September 2015

Why do older people with multi-morbidity experience unplanned hospital admissions from the community: a root cause analysis.

BMC Health Serv Res 2015 Nov 27;15:525. Epub 2015 Nov 27.

Discipline of General Practice, Flinders University, GPO Box 2100, Adelaide, 5001, South Australia.

Background: Increasing demand for hospital services by older people is a major concern for Australian health care providers. To date there has been little in-depth research that encompasses contextual and systems factors contributing to hospital admissions. The objective of this study was to determine the reasons why older patients experienced unplanned hospital admissions to a major public hospital.

Methods: A retrospective qualitative study using a Root Cause Analysis (RCA) methodology was conducted in a major public hospital in Adelaide, South Australia and surrounding community. Community dwelling older people admitted to the hospital who were well enough to give informed consent and be interviewed were invited to take part in the study. With patients consent, family members, general practitioners (GPs) and specialists were also interviewed and patient hospital records reviewed. Using a purposive sampling technique to obtain maximum variability, thirty-six older people (aged 70 years and older) participated in the study. GPs (n = 17), family members (n = 14), and other healthcare providers (n = 12) involved in their care were also interviewed. Cases were then analysed according to a standardized protocol to determine the root cause of admission. Root causes were then assigned to broader categories using thematic analysis.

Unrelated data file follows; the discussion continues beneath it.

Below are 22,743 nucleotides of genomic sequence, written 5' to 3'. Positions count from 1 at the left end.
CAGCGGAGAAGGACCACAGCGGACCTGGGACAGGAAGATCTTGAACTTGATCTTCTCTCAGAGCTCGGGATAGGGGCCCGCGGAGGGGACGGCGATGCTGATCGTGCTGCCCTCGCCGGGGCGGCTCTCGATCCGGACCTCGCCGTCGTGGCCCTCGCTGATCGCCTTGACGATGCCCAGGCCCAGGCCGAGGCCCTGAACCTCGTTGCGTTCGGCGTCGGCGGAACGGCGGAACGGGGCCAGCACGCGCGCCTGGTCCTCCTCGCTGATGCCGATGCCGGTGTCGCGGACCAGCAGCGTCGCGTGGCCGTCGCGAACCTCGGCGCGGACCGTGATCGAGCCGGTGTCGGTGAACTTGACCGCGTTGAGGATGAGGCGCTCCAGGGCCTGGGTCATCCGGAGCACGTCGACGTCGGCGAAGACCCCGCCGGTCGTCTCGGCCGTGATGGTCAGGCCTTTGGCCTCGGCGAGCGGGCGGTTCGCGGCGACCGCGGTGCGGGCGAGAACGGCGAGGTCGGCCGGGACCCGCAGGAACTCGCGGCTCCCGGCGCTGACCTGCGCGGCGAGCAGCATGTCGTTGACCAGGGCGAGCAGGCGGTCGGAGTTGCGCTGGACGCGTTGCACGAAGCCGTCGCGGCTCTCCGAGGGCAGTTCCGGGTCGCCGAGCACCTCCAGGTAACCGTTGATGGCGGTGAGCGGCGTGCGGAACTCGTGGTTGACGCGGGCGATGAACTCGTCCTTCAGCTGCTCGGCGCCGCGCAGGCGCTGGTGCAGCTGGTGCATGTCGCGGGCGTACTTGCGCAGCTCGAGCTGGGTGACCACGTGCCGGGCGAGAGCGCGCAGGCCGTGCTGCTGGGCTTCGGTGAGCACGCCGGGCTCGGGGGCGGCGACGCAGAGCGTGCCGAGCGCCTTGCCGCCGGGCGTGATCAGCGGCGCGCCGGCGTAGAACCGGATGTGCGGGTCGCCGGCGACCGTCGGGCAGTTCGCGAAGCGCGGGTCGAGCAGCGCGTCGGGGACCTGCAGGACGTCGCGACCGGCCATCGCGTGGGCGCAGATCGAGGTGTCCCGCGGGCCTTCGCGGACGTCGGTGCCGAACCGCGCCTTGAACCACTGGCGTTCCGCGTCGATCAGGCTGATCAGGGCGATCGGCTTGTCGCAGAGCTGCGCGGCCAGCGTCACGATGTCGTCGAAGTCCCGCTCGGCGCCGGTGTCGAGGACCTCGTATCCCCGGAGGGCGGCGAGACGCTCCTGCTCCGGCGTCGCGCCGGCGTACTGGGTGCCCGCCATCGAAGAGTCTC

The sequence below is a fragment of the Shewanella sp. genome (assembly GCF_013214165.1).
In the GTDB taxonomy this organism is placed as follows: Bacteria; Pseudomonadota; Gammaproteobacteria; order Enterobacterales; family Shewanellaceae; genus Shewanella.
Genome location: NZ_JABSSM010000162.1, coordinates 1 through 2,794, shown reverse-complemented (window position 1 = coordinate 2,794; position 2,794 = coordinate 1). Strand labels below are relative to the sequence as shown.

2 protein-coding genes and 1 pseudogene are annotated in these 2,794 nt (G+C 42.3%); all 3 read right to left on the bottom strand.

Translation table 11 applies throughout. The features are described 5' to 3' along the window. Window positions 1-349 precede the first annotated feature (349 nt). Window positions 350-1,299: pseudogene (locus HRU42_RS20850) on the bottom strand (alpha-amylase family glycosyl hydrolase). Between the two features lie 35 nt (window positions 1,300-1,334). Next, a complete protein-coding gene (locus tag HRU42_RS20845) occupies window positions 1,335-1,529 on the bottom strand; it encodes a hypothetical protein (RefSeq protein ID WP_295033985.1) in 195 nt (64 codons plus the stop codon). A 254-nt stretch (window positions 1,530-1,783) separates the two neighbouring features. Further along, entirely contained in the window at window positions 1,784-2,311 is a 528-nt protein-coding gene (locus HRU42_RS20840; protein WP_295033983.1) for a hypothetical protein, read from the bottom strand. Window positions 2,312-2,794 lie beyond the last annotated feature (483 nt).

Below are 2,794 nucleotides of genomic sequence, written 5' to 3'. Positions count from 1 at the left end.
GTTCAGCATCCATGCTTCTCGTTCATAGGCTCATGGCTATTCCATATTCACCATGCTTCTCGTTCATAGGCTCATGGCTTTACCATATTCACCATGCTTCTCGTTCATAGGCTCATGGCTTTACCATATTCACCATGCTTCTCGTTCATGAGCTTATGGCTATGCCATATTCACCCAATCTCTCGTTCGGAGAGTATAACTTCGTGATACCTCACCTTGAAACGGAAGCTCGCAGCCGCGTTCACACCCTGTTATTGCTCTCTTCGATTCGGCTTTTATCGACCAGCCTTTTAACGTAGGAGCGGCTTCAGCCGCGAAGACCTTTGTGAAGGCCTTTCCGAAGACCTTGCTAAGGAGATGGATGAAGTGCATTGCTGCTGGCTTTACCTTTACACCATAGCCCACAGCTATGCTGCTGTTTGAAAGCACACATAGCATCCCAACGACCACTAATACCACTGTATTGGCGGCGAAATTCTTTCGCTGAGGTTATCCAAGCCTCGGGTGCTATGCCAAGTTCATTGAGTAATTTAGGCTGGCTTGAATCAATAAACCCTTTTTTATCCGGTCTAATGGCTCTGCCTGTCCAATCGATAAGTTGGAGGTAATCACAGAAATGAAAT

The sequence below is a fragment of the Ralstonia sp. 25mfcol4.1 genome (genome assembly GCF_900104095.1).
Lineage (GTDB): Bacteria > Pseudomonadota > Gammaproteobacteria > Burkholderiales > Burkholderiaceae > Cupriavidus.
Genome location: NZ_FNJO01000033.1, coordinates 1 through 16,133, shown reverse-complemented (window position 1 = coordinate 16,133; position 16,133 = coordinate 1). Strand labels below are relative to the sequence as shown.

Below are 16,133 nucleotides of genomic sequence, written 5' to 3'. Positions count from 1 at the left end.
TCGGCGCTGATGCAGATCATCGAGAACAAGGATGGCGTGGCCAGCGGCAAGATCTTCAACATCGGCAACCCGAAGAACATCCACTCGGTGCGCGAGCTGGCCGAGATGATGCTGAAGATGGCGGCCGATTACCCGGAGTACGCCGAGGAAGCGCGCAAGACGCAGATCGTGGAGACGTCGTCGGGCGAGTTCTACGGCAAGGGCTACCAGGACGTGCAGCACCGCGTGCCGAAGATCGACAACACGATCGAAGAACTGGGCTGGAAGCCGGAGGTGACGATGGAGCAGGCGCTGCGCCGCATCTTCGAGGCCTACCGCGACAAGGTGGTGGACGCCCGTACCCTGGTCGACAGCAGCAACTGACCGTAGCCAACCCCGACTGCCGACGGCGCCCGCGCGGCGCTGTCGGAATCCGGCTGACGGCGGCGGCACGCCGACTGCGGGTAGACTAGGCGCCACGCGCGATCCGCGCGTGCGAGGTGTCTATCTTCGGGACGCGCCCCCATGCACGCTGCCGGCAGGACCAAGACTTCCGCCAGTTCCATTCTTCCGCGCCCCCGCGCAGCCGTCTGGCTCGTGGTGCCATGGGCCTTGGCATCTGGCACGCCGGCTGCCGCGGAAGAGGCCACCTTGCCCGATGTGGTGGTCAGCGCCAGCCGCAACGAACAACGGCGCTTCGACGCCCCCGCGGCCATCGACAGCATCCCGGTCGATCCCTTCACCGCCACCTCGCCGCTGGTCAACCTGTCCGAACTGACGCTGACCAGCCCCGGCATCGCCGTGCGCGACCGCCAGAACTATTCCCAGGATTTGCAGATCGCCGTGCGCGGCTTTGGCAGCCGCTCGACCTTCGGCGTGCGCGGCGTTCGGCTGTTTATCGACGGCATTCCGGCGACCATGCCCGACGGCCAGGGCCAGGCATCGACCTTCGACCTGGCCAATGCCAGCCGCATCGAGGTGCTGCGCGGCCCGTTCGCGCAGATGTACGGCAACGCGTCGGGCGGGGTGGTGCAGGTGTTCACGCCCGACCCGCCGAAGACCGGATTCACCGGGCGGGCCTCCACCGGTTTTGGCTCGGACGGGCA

Results: The root causes of unplanned admissions were identified and categorised into six causal groups: a consequence of minimal care, progression of disease, home care accessibility, high complexity, clinical error, and delayed care-seeking by the patient.

Conclusions: RCA can be effectively applied to determine the causes of unplanned hospital admissions although the process is time consuming. Four categories of admission (minimal care, clinical error, home care access, delayed care-seeking) were deemed potentially preventable. This methodology and classification approach may assist in designing interventions to prevent future hospitalisations in this high-risk population.
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http://dx.doi.org/10.1186/s12913-015-1170-zDOI Listing
http://www.ncbi.nlm.nih.gov/pmc/articles/PMC4662024PMC
November 2015

Testing a model of facilitated reflection on network feedback: a mixed method study on integration of rural mental healthcare services for older people.

BMJ Open 2015 Nov 11;5(11):e008593. Epub 2015 Nov 11.